Government needs a good shutdown, tweets frustrated Trump

Posted May 12, 2017

Trump tweeted on Tuesday that maybe a government shutdown would not be so bad and that Republicans should consider changing Senate rules to make it easier to pass spending and other bills without any Democratic support.

If a plan passes the House, it is expected to face a tough fight in the Senate, where Republicans have a narrower majority and where some party senators have expressed misgivings about the House bill.

The White House and its Republican allies praised $15 billion in additional Pentagon spending obtained by Trump and $1.5 billion in emergency spending for border security.

It also came at the start of a week in which the House is considering a possible vote on a health care overhaul that would repeal and replace Barack Obama's Affordable Care Act.

The reason for the plan negotiated between the Republicans and Democrats is that we need 60 votes in the Senate which are not there! We....

Trump did offer an alternative to the nuclear options, however: "either elect more Republican Senators in 2018 or change the rules now to 51%", he tweeted.

President Donald Trump's Twitter tirade suggesting he might force a government shutdown as a bargaining tool next September sent congressional Republicans scrambling for cover. The $1.5 billion total amount for border security, which will fund technology and fix existing fencing along the border, is half of what Mr. Trump requested. And Senate Majority Leader Mitch McConnell of Kentucky said the bill "delivers some important conservative wins". That has forced Republicans to work with Democrats to avoid politically damaging government shutdowns. "I just won't stand for it, because it's not true", he said.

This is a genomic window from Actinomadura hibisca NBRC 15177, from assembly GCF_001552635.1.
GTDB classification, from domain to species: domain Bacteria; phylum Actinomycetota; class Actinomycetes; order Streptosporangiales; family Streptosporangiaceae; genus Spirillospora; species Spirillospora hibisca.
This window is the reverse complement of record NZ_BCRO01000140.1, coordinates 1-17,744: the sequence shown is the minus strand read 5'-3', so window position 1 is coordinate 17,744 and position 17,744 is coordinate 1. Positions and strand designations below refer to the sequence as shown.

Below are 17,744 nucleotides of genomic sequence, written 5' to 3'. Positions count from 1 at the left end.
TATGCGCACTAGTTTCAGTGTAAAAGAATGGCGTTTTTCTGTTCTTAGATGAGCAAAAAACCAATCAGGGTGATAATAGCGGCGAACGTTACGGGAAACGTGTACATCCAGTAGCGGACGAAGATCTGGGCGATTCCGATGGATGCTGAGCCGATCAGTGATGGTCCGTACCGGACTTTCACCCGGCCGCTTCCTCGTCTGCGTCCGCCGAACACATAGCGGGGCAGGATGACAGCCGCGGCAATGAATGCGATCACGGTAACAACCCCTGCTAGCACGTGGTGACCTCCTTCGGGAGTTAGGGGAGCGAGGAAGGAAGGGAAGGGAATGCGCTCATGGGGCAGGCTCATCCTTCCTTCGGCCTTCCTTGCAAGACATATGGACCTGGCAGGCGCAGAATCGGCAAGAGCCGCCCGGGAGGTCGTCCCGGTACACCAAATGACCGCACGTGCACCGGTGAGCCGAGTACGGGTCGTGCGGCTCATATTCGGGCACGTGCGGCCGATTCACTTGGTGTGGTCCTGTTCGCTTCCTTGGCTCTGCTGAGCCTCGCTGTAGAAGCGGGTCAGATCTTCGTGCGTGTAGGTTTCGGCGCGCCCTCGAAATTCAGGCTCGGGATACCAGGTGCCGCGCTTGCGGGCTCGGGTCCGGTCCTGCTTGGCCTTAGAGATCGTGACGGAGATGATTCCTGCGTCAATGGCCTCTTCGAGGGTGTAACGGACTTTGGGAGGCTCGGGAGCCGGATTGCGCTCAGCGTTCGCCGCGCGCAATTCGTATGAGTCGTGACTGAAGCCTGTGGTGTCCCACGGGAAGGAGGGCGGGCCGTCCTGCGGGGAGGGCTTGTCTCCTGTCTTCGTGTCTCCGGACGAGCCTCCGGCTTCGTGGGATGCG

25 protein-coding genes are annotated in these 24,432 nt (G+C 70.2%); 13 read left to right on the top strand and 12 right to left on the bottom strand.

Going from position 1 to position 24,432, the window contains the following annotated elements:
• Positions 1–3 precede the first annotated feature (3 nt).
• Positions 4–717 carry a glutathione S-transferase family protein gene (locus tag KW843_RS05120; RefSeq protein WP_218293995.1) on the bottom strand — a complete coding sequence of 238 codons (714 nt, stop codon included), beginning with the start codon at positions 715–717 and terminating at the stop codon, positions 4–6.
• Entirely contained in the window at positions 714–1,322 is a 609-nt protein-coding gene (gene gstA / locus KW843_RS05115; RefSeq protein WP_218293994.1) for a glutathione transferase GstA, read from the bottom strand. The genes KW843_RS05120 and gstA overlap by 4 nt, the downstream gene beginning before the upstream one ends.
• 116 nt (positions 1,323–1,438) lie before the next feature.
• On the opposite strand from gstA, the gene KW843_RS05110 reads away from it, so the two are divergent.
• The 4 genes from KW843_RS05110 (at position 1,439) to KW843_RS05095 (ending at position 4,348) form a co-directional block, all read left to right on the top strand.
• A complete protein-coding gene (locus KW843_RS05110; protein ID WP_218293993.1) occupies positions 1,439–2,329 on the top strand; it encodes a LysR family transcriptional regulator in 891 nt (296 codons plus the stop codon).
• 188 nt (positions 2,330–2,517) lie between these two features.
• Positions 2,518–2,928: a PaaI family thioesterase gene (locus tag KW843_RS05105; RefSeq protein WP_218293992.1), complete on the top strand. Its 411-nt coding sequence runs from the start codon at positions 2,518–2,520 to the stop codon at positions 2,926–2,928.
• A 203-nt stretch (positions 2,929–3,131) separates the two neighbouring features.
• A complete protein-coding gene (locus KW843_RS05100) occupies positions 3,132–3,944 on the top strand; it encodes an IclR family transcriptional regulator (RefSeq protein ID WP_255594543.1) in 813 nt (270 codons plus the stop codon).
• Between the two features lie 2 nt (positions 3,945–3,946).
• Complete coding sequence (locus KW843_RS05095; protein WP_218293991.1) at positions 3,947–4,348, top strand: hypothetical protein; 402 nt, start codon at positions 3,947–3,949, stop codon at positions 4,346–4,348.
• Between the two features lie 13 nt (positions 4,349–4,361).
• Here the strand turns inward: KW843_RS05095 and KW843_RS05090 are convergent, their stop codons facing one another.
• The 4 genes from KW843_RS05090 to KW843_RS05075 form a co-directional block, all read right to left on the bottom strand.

"Like so many presidents before him, Donald Trump is stunned to discover that he can not get his way with Congress - which will be a major narrative, we suspect, in his second hundred days", Valliere wrote in a note to clients Wednesday.

USA budget director Mick Mulvaney took to the podium at the White House press room on Tuesday (May 2) with one message: President Donald Trump, and not the Democratic party, is the clear victor of the federal spending bill Congress crafted over the weekend-even though it bears little resemblance to Trump's proposed "America First" budget.

But the presidential tweets displayed a contradictory message on the budget deal.

One senior administration official said Trump was "not happy" as he watched Democrats claim victory in the budget negotiations, and a second senior administration official said Trump was baffled that Democrats felt they could claim victory.

In recent days, Mulvaney had conceded the budget deal would not allow the White House to build a "bricks and mortar" wall on the border this year. Ted Cruz of Texas, who said in a statement that he was voting no because the bill is "perpetuating Democrats' big government programs". However, Senate Majority Leader Mitch McConnell told reporters Tuesday most of the senators now do not want to do away with the 60-vote threshold needed to stop filibusters on most legislation. At the time, he said he would not alter the rules for any other legislation.

"The American people have a right to know the full consequences of "Trumpcare" before their representatives vote on it", Pelosi said.

Any future shutdown would likely cost the federal government billions of dollars.